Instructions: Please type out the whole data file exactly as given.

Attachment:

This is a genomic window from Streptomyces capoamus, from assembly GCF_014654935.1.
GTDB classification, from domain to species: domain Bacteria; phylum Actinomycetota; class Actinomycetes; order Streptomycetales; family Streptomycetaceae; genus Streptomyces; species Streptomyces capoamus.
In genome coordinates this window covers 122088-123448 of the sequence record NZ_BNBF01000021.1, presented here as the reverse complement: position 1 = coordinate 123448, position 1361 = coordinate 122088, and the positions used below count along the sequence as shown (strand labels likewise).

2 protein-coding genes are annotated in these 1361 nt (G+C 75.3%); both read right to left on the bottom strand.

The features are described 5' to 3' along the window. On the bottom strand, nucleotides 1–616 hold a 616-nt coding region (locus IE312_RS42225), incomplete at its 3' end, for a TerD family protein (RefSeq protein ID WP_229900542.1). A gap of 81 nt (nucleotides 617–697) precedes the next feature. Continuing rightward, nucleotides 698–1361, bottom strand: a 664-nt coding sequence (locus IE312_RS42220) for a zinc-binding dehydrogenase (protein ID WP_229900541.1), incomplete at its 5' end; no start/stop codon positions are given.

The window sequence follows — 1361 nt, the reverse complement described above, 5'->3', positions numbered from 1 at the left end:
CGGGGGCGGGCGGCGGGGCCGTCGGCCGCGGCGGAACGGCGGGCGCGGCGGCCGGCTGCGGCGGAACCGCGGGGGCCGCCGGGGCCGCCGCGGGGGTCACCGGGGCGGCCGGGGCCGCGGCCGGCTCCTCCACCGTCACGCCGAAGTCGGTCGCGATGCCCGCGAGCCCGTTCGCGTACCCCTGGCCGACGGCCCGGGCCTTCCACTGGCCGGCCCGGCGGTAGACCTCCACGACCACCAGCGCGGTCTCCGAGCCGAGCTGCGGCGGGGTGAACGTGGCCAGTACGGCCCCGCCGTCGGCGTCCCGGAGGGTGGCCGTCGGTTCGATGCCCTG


This is a genomic window from Streptomyces capoamus, from assembly GCF_014654935.1.
GTDB classification, from domain to species: domain Bacteria; phylum Actinomycetota; class Actinomycetes; order Streptomycetales; family Streptomycetaceae; genus Streptomyces; species Streptomyces capoamus.
In genome coordinates this window covers 122088-123448 of the sequence record NZ_BNBF01000021.1, presented here as the reverse complement: position 1 = coordinate 123448, position 1361 = coordinate 122088, and the positions used below count along the sequence as shown (strand labels likewise).

2 protein-coding genes are annotated in these 1361 nt (G+C 75.3%); both read right to left on the bottom strand.

The features are described 5' to 3' along the window. On the bottom strand, nucleotides 1–616 hold a 616-nt coding region (locus IE312_RS42225), incomplete at its 3' end, for a TerD family protein (RefSeq protein ID WP_229900542.1). A gap of 81 nt (nucleotides 617–697) precedes the next feature. Continuing rightward, nucleotides 698–1361, bottom strand: a 664-nt coding sequence (locus IE312_RS42220) for a zinc-binding dehydrogenase (protein ID WP_229900541.1), incomplete at its 5' end; no start/stop codon positions are given.

The window sequence follows — 1361 nt, the reverse complement described above, 5'->3', positions numbered from 1 at the left end:
CGGGGGCGGGCGGCGGGGCCGTCGGCCGCGGCGGAACGGCGGGCGCGGCGGCCGGCTGCGGCGGAACCGCGGGGGCCGCCGGGGCCGCCGCGGGGGTCACCGGGGCGGCCGGGGCCGCGGCCGGCTCCTCCACCGTCACGCCGAAGTCGGTCGCGATGCCCGCGAGCCCGTTCGCGTACCCCTGGCCGACGGCCCGGGCCTTCCACTGGCCGGCCCGGCGGTAGACCTCCACGACCACCAGCGCGGTCTCCGAGCCGAGCTGCGGCGGGGTGAACGTGGCCAGTACGGCCCCGCCGTCGGCGTCCCGGAGGGTGGCCGTCGGTTCGATGCCCTG